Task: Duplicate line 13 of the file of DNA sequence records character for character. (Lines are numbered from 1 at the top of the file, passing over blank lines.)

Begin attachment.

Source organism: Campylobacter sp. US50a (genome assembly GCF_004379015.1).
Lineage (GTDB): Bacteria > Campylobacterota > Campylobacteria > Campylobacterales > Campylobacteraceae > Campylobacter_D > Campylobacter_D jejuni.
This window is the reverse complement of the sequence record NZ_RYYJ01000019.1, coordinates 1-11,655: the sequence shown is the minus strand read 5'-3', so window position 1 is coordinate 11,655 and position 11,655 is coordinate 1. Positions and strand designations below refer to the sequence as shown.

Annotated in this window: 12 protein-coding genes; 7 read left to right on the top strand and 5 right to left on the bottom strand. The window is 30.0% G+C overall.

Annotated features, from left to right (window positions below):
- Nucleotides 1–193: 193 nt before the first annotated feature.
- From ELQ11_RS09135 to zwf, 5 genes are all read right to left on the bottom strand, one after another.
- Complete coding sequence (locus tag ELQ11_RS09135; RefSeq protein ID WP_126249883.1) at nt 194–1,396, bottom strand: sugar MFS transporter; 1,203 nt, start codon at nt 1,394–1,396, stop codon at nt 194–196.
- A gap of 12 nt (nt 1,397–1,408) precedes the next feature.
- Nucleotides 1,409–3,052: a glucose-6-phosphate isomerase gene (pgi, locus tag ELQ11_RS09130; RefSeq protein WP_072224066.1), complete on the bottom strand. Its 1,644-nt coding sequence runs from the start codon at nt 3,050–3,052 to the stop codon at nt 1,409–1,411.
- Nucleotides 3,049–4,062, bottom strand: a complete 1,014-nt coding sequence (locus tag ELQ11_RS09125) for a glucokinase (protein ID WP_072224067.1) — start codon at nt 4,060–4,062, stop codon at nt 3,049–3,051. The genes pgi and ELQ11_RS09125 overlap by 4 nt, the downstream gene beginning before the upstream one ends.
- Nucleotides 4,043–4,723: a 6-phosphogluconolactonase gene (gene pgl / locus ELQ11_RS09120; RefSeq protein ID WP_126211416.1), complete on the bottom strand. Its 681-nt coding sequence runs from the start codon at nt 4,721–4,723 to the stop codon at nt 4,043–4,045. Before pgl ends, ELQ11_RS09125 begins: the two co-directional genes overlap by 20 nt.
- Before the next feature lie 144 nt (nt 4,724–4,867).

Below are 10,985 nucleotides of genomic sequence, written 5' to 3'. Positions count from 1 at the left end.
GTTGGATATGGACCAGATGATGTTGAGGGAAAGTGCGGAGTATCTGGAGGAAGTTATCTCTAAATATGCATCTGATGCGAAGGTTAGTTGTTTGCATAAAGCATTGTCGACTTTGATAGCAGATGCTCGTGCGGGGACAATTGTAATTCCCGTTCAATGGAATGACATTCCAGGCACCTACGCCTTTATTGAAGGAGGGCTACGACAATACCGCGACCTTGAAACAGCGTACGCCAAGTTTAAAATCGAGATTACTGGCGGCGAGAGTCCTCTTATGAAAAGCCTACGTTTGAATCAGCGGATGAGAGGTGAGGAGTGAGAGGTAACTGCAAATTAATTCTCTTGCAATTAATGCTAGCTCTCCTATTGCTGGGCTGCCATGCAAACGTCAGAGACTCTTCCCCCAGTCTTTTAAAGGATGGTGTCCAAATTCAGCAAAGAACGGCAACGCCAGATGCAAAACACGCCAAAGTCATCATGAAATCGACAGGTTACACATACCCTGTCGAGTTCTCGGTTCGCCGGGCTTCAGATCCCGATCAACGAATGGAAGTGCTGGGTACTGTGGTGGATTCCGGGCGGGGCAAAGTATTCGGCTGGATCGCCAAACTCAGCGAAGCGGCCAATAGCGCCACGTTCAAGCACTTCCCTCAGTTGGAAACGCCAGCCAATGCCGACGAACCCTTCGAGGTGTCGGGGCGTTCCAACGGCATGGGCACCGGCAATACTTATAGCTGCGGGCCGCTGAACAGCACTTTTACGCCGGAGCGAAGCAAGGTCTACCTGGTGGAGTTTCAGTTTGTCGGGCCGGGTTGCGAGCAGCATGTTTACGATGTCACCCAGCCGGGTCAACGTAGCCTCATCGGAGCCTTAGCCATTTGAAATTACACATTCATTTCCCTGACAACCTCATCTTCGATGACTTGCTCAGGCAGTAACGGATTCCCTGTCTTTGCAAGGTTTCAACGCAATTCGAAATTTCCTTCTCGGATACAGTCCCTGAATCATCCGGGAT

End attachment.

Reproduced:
- Before the next feature lie 144 nt (nt 4,724–4,867).